Due to the pullback during pregnancy, which was greater than we anticipated, Grace lost more fitness than expected. The birth and subsequent recovery post pregnancy compounded this loss. As most people do, we planned for a vaginal birth, but a planned c-section became necessary. As a result, the post-pregnancy recovery period was longer than planned, and due to the surgery, Grace’s midline was impacted more than the rest of her body. Add to this that she was not able to work on core specific exercises during pregnancy as well as she had to pull back significantly on resistance training, and her midline became the area that saw the greatest decrements in ability.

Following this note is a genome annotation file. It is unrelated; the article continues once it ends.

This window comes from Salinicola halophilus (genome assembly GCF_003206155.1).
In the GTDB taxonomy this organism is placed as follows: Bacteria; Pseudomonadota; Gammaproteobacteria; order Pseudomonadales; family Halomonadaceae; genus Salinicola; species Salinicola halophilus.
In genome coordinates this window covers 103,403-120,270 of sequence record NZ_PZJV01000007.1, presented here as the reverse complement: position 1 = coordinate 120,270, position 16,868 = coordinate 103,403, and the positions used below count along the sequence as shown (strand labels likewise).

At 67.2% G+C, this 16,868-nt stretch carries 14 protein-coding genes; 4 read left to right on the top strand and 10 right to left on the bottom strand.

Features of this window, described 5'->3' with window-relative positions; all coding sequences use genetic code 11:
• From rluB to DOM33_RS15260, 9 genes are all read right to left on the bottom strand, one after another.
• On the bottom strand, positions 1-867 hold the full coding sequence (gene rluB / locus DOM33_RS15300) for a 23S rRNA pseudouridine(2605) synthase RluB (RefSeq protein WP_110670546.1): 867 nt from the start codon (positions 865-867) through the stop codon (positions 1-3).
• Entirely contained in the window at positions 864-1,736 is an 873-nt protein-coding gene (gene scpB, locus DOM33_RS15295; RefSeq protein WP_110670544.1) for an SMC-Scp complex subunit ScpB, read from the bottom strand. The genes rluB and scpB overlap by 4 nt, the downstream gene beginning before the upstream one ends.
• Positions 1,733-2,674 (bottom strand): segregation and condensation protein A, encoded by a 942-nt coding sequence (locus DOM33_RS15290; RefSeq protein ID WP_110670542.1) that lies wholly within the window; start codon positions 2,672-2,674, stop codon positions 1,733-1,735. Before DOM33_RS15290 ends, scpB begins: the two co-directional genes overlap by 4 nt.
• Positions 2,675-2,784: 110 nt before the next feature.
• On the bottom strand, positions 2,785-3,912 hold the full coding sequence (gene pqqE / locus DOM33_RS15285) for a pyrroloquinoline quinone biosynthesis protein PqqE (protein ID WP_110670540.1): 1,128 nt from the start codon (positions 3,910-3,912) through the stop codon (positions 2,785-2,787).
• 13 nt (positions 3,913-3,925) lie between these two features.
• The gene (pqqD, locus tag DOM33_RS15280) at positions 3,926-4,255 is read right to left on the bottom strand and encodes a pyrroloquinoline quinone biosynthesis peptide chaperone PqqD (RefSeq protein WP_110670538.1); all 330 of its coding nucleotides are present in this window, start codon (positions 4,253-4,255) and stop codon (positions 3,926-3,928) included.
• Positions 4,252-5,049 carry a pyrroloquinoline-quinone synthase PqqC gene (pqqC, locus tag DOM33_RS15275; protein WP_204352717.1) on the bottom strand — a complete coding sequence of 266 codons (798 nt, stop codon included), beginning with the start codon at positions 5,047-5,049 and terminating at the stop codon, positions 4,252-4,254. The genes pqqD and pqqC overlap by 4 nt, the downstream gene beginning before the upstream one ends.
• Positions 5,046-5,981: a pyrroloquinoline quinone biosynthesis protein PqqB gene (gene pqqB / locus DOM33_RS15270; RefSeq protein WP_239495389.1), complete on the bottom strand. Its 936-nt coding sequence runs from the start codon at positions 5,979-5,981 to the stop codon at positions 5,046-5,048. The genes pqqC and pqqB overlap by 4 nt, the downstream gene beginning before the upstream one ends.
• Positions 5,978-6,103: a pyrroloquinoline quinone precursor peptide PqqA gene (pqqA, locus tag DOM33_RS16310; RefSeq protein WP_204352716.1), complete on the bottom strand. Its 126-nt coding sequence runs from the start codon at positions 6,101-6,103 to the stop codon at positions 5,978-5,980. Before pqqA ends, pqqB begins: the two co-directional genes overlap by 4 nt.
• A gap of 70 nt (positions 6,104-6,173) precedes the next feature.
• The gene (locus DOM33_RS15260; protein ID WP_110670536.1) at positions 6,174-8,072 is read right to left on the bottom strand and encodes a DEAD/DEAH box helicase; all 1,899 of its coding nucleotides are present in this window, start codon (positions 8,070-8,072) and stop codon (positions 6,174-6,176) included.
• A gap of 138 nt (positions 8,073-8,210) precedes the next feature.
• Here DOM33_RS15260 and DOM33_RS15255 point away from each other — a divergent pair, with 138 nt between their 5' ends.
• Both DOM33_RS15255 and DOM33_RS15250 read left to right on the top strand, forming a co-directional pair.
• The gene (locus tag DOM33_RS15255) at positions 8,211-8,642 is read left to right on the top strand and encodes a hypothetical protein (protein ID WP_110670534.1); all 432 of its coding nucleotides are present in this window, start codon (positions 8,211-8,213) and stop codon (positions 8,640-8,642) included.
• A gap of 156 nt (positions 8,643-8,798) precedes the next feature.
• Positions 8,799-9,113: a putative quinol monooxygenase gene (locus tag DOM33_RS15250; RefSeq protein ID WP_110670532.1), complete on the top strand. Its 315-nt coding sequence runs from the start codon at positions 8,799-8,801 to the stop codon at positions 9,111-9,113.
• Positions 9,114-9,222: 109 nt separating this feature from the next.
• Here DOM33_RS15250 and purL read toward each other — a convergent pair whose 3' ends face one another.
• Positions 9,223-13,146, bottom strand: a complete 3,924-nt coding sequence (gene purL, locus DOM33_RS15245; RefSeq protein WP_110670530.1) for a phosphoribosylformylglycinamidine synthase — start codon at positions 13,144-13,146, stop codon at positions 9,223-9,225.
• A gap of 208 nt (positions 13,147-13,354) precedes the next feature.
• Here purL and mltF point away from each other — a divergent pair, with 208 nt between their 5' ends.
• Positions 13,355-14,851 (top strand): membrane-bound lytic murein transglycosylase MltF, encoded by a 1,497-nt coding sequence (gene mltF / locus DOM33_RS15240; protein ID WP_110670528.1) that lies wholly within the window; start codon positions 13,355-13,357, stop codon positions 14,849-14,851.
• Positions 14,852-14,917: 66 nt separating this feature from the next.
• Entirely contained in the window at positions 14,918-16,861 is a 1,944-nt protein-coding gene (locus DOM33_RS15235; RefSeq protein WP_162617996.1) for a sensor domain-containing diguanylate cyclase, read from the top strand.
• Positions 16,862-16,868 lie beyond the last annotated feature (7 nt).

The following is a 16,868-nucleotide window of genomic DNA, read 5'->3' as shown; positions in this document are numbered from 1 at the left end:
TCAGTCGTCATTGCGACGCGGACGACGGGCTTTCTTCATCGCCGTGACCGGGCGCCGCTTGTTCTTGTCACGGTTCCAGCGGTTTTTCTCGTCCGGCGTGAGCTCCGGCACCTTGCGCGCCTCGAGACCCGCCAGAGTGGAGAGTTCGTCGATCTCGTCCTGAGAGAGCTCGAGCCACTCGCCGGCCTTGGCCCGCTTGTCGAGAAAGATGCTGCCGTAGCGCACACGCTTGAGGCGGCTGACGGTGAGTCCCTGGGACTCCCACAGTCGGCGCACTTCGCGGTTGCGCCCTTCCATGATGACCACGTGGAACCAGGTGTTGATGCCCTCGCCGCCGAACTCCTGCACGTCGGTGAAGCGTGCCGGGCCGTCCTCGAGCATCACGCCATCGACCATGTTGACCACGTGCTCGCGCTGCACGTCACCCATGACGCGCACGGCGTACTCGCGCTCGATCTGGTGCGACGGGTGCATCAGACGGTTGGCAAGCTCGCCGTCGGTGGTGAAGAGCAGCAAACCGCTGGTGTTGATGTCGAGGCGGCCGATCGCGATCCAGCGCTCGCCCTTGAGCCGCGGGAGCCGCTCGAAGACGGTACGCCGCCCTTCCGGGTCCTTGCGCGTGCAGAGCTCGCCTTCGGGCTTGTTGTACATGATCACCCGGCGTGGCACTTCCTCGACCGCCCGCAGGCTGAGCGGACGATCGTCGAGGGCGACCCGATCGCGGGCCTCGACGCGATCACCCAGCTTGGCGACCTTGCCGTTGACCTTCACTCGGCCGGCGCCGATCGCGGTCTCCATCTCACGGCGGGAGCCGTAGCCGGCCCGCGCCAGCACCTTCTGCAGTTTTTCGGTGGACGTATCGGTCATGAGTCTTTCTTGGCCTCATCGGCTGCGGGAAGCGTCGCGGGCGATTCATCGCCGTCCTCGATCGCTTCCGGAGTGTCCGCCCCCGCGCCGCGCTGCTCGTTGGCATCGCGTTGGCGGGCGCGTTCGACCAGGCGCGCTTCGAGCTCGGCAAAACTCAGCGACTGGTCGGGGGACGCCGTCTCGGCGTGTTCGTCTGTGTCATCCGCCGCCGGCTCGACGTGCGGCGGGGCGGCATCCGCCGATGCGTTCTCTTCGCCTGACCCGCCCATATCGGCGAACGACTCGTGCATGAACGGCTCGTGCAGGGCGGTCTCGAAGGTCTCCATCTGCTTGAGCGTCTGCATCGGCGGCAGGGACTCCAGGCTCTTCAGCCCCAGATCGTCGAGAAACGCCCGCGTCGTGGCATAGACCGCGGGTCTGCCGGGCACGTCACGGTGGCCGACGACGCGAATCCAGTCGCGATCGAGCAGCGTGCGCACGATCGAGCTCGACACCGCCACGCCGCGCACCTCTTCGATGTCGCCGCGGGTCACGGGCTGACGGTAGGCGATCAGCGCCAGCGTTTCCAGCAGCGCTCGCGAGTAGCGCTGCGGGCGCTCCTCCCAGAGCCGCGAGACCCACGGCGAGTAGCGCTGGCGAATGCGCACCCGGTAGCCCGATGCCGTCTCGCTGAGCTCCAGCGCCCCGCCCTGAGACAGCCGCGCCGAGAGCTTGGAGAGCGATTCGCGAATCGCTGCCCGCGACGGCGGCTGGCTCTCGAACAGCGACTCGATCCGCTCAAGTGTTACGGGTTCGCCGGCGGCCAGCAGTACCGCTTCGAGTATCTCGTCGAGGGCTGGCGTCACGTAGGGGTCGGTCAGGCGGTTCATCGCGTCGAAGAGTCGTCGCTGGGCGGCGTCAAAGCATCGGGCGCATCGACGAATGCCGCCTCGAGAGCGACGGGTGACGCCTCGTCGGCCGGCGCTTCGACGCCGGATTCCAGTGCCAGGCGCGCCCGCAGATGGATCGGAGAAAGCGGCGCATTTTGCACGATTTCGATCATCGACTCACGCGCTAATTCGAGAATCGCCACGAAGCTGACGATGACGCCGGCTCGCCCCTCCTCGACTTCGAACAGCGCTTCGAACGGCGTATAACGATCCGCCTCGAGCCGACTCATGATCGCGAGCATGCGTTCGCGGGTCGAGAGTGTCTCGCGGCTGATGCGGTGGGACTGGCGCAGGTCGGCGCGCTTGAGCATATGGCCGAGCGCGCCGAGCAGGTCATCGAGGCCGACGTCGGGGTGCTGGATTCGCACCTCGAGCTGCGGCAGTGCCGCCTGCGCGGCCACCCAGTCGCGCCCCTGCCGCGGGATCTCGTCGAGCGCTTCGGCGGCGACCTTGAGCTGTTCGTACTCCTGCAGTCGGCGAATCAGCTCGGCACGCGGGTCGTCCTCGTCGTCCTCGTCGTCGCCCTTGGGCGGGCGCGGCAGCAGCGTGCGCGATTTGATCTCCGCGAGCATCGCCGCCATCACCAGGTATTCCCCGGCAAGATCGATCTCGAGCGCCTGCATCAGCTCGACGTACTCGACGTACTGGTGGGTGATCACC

For the first three months post pregnancy, Grace’s workouts were nothing like those she completed before pregnancy. For the first month she could not lift weights, during the second month she could lift light weight, and during the third, she began to go heavier. She also eased into running and other aspects of her workouts, such as circuits/metcons.
For those of you counting, if you include the pregnancy and three months that immediately followed, she had 9-12 months of reduced ability from which to recover. Think about if you had to significantly pull back on workouts for almost a year.
Months 4-6 after the pregnancy saw Grace return to a normal workout schedule, which was when she really became able to work hard to regain her fitness. She began pushing the weight higher, pushing harder on running, utilizing more exercise variety, and increasing the intensity of metcons/circuits.